There’s an author’s note at the back of the book that says Of Sorrow and Such takes place in a pre-established universe; one that Slatter’s written about before in her collections Sourdough and Other Stories and The Bitterwood Bible and Other Recountings. Fair warning: I haven’t read either of these, and so my assessment of Sorrow is purely as a standalone novella.

The story takes place in your typical European mediaeval/early modern community, complete with overbearing religious orders and expected hidebound social relations (especially gender relations: more on that later). I wondered briefly if this was a secondary world, but there are enough references sprinkled through (most often religious, along the lines of not suffering witches to live) to set it firmly in this one. “Simply confess how you worship and obey Lucifer, the fallen one” (114) says one of the churchmen, removing all my doubt.

There’s no real indication of a specific time period, though. I was a little surprised to find a reference to skin cells – “I should have no more attachment to her than I do the skin cells that slough off daily” (124) says Patience of her dust-double – which did give the text a more modern feeling. (Robert Hooke coined the phrase “cells” in the latter half of the 17th century after looking at sections of cork under a microscope. Cell theory wasn’t really developed until the 19th though, and I’m wondering how common knowledge of cells was previously, even for closet intellectuals living in small communities such as Patience was and did.)

So, the story’s untethered in time. A fair enough choice, given the strictures of the novella form, and it doesn’t need to be pinned down to rely on expectation – for rely it does. Most readers will have an (already heavily underlined) perception of the times of witch-burning and religious oppression. They’ll have had Galileo and Miller’s The Crucible rammed down their throats in school, reinforcing the basic unfairness of intellectually corrupt power structures and the tendency towards mass paranoia and finger-pointing resorted to by at-risk populations. Take her not me; it’s her that’s the witch, and so on.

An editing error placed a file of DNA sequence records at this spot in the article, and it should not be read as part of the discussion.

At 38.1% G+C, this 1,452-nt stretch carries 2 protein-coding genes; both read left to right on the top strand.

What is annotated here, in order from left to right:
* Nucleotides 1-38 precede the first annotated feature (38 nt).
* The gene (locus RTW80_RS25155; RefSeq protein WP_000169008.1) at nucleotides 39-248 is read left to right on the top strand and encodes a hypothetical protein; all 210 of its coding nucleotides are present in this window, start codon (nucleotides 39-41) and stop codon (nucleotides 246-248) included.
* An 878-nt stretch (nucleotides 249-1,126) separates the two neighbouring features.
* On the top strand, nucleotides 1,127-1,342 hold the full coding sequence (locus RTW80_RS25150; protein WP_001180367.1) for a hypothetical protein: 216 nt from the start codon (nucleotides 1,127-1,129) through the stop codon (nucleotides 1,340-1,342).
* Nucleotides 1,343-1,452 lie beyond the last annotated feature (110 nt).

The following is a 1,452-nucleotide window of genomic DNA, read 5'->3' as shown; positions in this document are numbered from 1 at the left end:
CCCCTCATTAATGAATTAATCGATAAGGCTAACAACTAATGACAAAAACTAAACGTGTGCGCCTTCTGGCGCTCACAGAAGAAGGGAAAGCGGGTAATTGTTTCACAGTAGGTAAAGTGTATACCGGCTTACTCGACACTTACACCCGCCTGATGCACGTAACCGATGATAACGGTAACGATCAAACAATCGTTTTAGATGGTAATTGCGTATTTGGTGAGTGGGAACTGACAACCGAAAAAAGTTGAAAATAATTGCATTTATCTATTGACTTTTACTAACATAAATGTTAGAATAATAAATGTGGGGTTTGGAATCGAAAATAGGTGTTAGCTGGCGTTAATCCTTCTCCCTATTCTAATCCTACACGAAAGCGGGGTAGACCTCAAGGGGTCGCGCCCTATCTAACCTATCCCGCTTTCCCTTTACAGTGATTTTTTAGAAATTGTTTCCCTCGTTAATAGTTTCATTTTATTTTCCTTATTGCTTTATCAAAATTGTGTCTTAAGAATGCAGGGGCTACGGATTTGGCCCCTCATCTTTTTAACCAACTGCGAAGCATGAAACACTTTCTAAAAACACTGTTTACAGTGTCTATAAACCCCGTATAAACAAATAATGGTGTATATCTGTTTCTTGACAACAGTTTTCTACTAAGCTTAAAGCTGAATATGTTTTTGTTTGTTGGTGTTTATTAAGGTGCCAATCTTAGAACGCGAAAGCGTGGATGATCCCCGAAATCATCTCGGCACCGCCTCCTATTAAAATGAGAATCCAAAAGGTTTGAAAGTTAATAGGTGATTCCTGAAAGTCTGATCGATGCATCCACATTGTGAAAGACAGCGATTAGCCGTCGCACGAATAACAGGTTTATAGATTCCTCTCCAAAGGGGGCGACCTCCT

Readers only have to be marginally more aware to realise the gender politics at play in accusations of witch-women: the uncontrollable feminine and the moral disasters that follow (so sayeth Authority) when it breaks out of bounds, disobedient at heart and a danger to all around it. Worse when the women themselves believe it, subscribing to an ideology that hurts them when they follow and hurts them when they don’t. (Take her not me.) If Sorrow is untethered in time it may be because there’s just no room for any more tethering, for Slatter takes these common expectations of witch hunts and women and absolutely hammers them.

Let’s be clear: this is not a subtle book. (Subtlety’s not always the goal, of course, but when it’s so clearly eschewed it’s interesting to wonder why.) There’s no mention of Malleus Maleficarum but it hammers and hammers anyway, this story of a witch-hunt from the other side. And part of this hammering is really quite wonderful, but part of it is not.

Sorrow is very clearly a book of female experiences, of the lives and secrets of women. It’s the sort of story I’m predisposed to love. But the more I read, the more I began to wonder if the underlying world-building rests on anything but expectation.

This is complicated somewhat by the simple fact that there is validity in Slatter’s approach. Sexism was a powerful social force during the historical witch-hunts, and glossing that over would have had many readers rolling their eyes, I think. It’s perfectly reasonable, then, for Slatter to weave women’s experience of sexism so thoroughly into her story. It’s a realistic choice.